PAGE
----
Synchronous immune alterations mirror clinical response during allergen immunotherapy

    loading  Checking for direct PDF access through Ovid



Three years of treatment with either sublingual or subcutaneous allergen immunotherapy has been shown to be effective and to induce long-term tolerance. The Gauging Response in Allergic Rhinitis to Sublingual and Subcutaneous Immunotherapy (GRASS) trial demonstrated that 2 years of treatment through either route was effective in suppressing the response to nasal allergen challenge, although it was insufficient for inhibition 1 year after discontinuation.


We sought to examine in the GRASS trial the time course of immunologic changes during 2 years of sublingual and subcutaneous immunotherapy and for 1 year after treatment discontinuation.


We performed multimodal immunomonitoring to assess allergen-specific CD4 T-cell properties in parallel with analysis of local mucosal cytokine responses induced by nasal allergen exposure and humoral immune responses that included IgE-dependent basophil activation and measurement of serum inhibitory activity for allergen-IgE binding to B cells (IgE-facilitated allergen binding).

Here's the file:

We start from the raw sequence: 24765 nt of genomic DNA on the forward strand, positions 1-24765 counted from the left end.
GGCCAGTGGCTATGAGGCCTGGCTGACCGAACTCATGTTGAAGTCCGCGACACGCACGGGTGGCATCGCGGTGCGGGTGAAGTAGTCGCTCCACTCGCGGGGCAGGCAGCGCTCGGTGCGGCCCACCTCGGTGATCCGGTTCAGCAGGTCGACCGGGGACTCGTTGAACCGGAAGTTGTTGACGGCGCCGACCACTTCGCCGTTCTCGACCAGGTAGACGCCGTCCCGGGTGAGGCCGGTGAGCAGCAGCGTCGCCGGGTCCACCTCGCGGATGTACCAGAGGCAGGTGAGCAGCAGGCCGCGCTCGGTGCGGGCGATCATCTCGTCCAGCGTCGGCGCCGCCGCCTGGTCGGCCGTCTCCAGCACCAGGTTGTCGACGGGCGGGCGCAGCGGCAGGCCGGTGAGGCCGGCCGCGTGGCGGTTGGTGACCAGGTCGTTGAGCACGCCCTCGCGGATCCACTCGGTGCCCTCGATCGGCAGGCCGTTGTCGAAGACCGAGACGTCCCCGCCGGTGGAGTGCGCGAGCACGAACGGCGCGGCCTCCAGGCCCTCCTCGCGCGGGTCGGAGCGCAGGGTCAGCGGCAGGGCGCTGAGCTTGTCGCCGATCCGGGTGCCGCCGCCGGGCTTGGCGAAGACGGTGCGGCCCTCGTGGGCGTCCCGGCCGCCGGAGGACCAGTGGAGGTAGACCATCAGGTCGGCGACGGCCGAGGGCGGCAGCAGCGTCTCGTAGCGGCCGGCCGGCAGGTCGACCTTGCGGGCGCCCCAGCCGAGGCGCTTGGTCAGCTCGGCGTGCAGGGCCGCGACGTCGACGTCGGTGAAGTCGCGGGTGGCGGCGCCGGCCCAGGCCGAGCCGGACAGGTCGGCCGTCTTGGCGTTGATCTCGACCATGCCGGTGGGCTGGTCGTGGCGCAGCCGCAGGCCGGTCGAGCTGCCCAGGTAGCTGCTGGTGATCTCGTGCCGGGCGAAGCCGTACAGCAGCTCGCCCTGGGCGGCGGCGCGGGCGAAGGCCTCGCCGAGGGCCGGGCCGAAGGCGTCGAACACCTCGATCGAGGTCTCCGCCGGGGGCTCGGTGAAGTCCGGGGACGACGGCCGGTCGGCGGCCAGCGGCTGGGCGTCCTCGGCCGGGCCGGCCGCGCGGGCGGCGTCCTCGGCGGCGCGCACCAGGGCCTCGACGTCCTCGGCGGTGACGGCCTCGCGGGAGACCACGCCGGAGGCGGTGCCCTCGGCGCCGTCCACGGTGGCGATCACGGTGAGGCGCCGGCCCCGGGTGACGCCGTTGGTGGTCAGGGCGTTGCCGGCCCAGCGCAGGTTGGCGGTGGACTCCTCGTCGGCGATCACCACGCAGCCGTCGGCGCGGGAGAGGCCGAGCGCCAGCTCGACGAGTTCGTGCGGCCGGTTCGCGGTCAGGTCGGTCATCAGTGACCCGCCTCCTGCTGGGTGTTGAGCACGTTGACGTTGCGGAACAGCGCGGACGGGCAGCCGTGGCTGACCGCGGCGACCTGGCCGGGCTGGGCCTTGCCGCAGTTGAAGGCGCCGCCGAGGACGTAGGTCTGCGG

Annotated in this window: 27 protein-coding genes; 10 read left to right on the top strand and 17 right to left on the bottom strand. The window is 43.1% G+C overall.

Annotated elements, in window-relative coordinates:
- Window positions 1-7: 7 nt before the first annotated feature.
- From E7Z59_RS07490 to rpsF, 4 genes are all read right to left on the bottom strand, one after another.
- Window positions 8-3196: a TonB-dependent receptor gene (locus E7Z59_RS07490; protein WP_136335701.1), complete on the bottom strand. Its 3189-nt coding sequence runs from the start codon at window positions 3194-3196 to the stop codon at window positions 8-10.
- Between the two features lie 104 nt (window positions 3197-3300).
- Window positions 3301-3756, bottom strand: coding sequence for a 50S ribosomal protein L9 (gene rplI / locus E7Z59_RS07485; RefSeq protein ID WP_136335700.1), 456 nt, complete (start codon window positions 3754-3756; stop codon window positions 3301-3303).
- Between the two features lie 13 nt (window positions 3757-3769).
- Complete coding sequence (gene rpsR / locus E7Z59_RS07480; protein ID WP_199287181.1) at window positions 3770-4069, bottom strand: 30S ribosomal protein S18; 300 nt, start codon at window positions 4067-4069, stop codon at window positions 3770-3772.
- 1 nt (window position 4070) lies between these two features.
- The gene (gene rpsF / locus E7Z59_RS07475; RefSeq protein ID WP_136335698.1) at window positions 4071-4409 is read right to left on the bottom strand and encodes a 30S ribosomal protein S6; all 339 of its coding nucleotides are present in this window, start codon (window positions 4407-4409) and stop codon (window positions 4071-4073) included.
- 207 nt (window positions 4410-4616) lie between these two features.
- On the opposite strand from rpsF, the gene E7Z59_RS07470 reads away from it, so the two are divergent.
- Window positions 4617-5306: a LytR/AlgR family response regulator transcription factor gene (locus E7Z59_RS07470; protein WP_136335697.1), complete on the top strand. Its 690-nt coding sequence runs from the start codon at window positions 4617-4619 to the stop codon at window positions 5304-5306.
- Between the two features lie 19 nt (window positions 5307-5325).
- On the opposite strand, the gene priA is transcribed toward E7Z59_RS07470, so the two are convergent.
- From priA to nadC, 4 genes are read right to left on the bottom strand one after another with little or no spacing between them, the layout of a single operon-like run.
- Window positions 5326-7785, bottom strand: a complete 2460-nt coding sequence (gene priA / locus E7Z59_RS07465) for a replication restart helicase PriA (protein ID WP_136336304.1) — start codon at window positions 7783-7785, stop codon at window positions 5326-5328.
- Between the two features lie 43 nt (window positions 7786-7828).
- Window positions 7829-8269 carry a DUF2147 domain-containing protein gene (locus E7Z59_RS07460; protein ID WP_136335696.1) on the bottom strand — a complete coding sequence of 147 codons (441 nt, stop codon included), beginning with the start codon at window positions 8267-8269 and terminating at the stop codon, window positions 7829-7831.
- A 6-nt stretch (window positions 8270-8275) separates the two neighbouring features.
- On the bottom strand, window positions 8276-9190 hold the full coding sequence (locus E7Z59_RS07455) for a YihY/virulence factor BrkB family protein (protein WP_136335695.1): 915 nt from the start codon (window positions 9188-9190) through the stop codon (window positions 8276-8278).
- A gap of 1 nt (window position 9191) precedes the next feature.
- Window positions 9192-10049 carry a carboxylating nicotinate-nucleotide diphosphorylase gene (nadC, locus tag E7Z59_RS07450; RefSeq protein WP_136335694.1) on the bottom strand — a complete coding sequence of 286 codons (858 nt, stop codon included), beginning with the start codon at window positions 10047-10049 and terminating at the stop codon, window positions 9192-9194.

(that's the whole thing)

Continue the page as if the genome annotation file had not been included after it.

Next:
All 3 of these distinct arms of the immune response displayed significant and coordinate alterations during 2 years of allergen desensitization, followed by reversal at 3 years, reflecting a lack of a durable immunologic effect. Although frequencies of antigen-specific TH2 cells in peripheral blood determined by using HLA class II tetramer analysis most closely paralleled clinical outcomes, IgE antibody–dependent functional assays remained inhibited in part 1 year after discontinuation.


Two years of allergen immunotherapy were effective but insufficient for long-term tolerance. Allergen-specific TH2 cells most closely paralleled the transient clinical outcome, and it is likely that recurrence of the T-cell drivers of allergic immunity abrogated the potential for durable tolerance. On the other hand, the persistence of IgE blocking antibody 1 year after discontinuation might be an early indicator of a protolerogenic mechanism.

Related Topics

    loading  Loading Related Articles